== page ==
Now, if I could just avoid real work :bawling:

Cliffystones


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PostPosted: 19 Mar 2015, 16:25 
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Joined: 14 Mar 2015, 16:58
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Hi everyone

Greetings from a beginner from South Africa. I am an engineer (recent graduate), but have never dealt with valve amplification (or anything to do with valves (or in fact audio) at all), though I've been fascinated by this for a long time. I'm looking to start with some basic audio projects (such as a small 12AU7 preamp that I've seen mentioned a few times). I've spent a lot of time on these forums and with other sources, and understand the majority of what I'm reading, but have a question which might seem really idiotic to the rest of you, but here goes:

Most schematics that I've consulted say something along the lines of 'ONLY ONE CHANNEL SHOWN', and was wondering how the other is hooked up in these cases? If it's RCA or some other configuration with two physical connections for output, would I just double up the schematic and connect one to each (and if so, how would the input be connected?), or am I missing something fundamental?

Please, if at all possible, link me to some resources or something which would make this understandable to someone with zero experience.

Thanks in advance,

Daniel


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PostPosted: 20 Mar 2015, 19:29 
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Joined: 21 Sep 2014, 12:07
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I think you need to better understand what "channels" means. One for mono or "Hi-Fi", 2 for stereo, 4 for quadraphonic, etc. You can actually make 2 seperate amps, hook one to the left speaker, one to the right. Your source has multiple outputs usually. An older piece of stereo equipment will have 2. Nowadays you'll see these surround setups with 6-8 seperate channels and a subwoofer.

You can just build the one channel as a seperate amp, then a second. What these schematics mean is that the componets for the amplifier portion need to be built in duplicate times the number of channels you desire. The only section you need not duplicate is the power supply, but it must be connected to the same points on both channels to supply the DC to power the amp sections.

I would suggest that you aquire or download some manufacturer's schematics from some older stereo amps or recievers. One of the good things about troubleshooting stereo amps is that if only one channel is bad, you have another working channel to compare readings with.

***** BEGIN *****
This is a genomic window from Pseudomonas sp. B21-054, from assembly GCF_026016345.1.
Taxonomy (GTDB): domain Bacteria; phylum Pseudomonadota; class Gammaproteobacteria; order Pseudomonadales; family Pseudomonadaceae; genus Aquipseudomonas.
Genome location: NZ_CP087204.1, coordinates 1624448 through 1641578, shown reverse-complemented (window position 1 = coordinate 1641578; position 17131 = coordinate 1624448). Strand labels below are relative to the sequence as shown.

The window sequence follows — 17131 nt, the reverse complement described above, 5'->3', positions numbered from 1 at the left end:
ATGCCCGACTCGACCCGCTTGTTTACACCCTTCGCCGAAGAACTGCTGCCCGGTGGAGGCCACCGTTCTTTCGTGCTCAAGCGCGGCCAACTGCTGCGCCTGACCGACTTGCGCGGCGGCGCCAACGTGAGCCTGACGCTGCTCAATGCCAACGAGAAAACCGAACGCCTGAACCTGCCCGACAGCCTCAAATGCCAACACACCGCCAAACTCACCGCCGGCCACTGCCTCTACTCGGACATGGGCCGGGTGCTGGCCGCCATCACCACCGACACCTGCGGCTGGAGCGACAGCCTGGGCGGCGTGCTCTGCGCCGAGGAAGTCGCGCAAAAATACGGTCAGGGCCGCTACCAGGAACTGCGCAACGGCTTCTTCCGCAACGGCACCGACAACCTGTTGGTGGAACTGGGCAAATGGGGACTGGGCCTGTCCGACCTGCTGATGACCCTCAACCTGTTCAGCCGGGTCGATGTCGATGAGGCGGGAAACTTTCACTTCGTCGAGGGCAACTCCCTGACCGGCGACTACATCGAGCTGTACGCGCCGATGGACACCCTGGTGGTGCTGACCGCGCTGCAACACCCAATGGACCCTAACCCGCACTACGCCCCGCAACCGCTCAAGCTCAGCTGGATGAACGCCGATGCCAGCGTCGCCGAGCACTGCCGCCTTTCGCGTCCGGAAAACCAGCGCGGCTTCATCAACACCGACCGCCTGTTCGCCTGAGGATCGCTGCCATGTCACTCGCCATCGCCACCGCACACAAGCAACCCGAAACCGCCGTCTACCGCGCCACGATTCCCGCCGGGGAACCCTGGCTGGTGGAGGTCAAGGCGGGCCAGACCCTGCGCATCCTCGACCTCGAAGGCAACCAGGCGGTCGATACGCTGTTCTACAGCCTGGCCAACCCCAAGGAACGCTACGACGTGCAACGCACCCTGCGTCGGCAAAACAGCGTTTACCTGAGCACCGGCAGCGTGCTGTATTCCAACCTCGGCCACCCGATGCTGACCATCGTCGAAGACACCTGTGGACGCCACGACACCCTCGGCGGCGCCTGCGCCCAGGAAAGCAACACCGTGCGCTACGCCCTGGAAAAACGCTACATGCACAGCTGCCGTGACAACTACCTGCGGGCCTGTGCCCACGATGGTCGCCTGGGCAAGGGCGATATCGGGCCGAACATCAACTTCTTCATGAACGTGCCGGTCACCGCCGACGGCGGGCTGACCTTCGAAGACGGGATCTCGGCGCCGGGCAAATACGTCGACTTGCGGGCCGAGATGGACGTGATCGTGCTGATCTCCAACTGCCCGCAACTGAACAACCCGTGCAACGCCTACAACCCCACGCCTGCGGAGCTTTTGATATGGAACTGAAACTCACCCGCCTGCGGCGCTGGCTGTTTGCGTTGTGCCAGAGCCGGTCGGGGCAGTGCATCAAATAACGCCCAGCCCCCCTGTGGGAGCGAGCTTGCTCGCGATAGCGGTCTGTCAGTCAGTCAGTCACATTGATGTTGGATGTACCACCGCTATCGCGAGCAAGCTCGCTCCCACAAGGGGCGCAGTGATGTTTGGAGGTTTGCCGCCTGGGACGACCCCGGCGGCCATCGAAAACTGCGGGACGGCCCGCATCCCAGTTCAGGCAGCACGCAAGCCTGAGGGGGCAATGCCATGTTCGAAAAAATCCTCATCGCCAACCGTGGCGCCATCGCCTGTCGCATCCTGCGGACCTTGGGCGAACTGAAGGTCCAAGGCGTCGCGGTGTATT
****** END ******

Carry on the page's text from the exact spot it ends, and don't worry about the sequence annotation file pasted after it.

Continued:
I hope I have helped, and wasn't to annoyingly simpleton in my approach.

Cliff Shelby
Castle Rock, Colorado


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PostPosted: 21 Mar 2015, 14:29 
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Joined: 14 Mar 2015, 16:58
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Thanks so much. That's exactly what I needed to know :)

Daniel


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PostPosted: 03 Apr 2015, 16:45 
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Joined: 03 Apr 2015, 15:20
Posts: 1
Hi. There are a lot of attention to safety and it's very good! I am a beginner and for a time engaged in the construction of NP-100v12 - 12AU7 / IRF510 project. And first what I encountered, how to safely make PCB at home. And, beginners need, safe and no hard chemicals. Not going to talk about how to put a picture, it can further protect it to make a marker for CD. Next, we need to citric acid, common salt and hydrogen peroxide, that's all. So, take the container is lowered into the workpiece, pour hydrogen peroxide, sprinkle or pour lemon juice and sprinkle salt, salt is the catalyst for the reaction of her a lot will not, pour more, then follow the process. For hands safe, but better than a blank check tool. The process takes different times, depending on the thickness of the copper coating. I hope that someone that will be useful. Thank you.


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PostPosted: 24 Apr 2015, 01:46 
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Joined: 29 Oct 2014, 12:32
Posts: 95
Location: Russia Komi republic
Greetings! I'm from Russia. Lamp with me for a long time. It all started with my hobby - I play guitar. So I met with tube amps. Now I started to the world of Hi-Fi. Almost finished forevatt preamp. So my question is another question "ONLY ONE CHANNEL SHOWN". Lamp 12au7 this dual triode. I can make a connection for two tubes mirror for easy wiring? I drew what I ask. Of course, the connection of heaters remains the same, that I can understand. Thanks in advance! Yours!


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PostPosted: 24 Apr 2015, 07:23 
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Joined: 04 Nov 2013, 21:18
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Location: Florida
I just draw both channels for my own clarity... I have to see the whole thing to understand it...

Image

Image